“We are much more transparent and collaborative in working with the public on how we do forest management,” said GP administrator Olson. “We have open houses, we have field trips. I think it is a result of the collaborative effort in the Northwest Forest Plan,” which required each forest to establish a citizens’ advisory group, he said.
“It used to be that if people didn’t like what we were doing, they had to appeal or litigate. This is about getting people involved up front.”
The Gifford Pinchot Task Force, formed 26 years ago to serve as a watchdog, was the first conservation group to reach out to the timber industry and timber-dependent communities to help influence management decisions. In 2003, the task force formed the Pinchot Partnership, a first attempt at collaboration between conservationists and the hard-hit Cowlitz River towns of Randle and Packwood. The partnership hired contractors to conduct timber stand surveys on 33,000 acres of previously logged, second-growth forests and proposed thinning sales to improve forest health and get timber moving to local mills.
The effort was only partially successful, said Lisa Moscinski, the task force’s deputy director. The timber stand surveys “have proved to be really helpful,” she said. But instead of offering timber sales on these previously logged plantations, she said, forest timber sale managers continue to offer sales in 100-year-old, naturally generated stands that grew up after fire and provide high-quality wildlife habitat.
“One thing we learned is that it might be easier for a collaborative to have a more focused project,” she said. The task force decided to focus its efforts in areas where the Forest Service already was planning projects.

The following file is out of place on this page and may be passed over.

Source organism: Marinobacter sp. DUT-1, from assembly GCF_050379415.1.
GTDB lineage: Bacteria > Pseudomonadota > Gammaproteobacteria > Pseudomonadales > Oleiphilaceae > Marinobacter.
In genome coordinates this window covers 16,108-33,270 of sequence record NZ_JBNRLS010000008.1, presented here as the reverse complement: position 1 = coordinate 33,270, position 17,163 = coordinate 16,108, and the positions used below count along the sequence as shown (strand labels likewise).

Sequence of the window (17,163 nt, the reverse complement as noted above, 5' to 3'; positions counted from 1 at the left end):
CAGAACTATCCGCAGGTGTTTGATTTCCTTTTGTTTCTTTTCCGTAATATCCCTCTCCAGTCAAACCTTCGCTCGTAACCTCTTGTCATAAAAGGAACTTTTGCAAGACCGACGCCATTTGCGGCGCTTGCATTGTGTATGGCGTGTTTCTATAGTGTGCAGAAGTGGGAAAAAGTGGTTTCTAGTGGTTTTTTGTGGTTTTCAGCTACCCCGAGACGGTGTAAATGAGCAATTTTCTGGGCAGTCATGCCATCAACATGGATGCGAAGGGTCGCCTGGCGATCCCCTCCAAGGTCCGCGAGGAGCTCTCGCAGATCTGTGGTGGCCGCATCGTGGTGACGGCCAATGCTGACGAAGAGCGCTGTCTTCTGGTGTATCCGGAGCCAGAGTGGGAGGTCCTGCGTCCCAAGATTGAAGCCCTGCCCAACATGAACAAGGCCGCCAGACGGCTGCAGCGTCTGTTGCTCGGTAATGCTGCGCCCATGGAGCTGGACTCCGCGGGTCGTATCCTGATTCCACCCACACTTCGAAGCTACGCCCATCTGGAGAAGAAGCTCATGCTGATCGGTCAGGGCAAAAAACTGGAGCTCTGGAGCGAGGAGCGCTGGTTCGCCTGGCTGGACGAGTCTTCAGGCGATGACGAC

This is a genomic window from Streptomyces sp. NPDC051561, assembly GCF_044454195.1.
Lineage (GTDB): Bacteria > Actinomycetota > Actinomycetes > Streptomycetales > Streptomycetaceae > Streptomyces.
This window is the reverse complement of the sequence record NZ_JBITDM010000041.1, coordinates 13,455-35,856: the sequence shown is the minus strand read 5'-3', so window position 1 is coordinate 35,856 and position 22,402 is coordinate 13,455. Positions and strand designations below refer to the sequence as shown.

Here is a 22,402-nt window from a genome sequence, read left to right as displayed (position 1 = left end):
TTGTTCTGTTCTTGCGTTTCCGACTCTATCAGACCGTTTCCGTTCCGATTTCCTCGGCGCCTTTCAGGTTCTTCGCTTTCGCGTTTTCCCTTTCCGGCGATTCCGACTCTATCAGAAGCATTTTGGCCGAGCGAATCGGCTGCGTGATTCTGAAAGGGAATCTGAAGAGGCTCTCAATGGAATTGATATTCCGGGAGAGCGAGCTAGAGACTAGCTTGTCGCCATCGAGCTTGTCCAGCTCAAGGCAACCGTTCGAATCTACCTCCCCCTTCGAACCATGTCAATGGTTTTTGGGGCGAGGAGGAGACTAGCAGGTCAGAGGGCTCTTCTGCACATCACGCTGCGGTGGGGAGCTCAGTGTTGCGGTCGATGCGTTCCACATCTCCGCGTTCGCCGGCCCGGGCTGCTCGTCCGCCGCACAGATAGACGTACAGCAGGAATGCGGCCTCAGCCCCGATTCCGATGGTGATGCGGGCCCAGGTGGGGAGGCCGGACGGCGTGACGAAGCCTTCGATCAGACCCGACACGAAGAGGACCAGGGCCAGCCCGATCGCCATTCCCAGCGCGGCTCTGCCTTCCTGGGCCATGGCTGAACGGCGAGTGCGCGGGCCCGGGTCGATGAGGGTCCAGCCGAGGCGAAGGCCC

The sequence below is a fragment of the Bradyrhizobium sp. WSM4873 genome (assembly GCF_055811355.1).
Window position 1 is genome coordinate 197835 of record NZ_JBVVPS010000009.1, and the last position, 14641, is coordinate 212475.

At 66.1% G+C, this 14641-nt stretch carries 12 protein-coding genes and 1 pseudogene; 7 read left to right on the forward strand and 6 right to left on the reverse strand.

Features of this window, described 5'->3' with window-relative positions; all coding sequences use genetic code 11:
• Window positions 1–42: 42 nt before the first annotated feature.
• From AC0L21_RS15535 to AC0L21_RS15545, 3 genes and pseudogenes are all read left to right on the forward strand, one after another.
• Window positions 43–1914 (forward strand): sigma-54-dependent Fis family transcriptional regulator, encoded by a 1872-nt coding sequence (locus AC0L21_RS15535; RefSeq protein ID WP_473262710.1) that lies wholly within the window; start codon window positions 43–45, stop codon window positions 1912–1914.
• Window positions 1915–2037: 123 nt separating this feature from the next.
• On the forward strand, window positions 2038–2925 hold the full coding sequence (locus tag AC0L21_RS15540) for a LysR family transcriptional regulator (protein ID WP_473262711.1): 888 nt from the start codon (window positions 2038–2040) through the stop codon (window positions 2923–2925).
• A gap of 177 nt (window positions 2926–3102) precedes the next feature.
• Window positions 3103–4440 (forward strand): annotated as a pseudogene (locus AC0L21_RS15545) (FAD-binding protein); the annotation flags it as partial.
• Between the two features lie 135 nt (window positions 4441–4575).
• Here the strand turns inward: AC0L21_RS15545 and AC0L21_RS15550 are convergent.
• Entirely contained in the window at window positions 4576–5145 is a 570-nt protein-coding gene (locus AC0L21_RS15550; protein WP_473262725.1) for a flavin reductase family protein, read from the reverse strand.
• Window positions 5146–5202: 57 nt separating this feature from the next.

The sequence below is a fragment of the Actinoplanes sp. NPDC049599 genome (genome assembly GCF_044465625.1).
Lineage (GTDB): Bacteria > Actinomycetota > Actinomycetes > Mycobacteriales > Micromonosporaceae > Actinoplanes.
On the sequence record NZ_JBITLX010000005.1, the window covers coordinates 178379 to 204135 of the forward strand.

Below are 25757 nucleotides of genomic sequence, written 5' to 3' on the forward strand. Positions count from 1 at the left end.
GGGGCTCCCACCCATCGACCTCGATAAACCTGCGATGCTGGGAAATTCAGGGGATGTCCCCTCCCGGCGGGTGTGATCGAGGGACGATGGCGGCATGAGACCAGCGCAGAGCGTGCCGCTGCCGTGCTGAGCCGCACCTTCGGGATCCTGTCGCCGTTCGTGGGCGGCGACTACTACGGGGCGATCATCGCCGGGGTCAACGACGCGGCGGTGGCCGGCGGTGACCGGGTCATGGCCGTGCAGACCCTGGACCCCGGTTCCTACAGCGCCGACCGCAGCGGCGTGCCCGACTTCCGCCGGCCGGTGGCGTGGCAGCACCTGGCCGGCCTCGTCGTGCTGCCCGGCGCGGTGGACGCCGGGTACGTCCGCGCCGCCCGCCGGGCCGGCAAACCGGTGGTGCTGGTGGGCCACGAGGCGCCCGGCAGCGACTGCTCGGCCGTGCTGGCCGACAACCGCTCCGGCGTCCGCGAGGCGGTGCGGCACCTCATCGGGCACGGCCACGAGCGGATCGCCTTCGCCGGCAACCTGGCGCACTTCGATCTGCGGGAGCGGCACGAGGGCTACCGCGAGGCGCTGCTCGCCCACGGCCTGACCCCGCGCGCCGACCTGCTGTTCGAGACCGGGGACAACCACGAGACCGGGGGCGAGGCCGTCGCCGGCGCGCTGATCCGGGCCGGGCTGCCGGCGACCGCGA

It has joined forces with the Mount Adams District Collaborative, a diverse group founded in 2008 to develop strategies for improving forest health and promoting economic development in the Mount Adams area. It’s developing a plan to restore meadows and remove roads in the Trout Lake and Cave Bear watersheds, which cover 78,000 acres. The work would occur in connection with a 5,000-acre Forest Service thinning project in the same area.
Moscinski hopes for a productive synergy. “The Forest Service often underfunds restoration work,” she said. “We thought if we could leverage additional funding, it would be helpful.”
Already, the collaborative has won a $108,000 grant to cover the initial planning, and restoration work could begin as soon as next year.
In 2008, the task force released its own 20-year plan for the GP. It called for strategic forest thinning, road removal, and policy changes to reduce the impact of grazing, mining and off-road vehicle use. It outlined a vision for increasing protection for fish and wildlife, including the gray wolf and the northern spotted owl, while putting people to work in family-wage jobs. And it envisioned that the task force would be an active partner.
The GP could become “a model for restored Northwest ecosystems,” said Emily Platt, then president of the task force. “We have an exciting opportunity to replace the timber wars of the past with a new and hopeful vision that can support our communities and native biodiversity,” she said.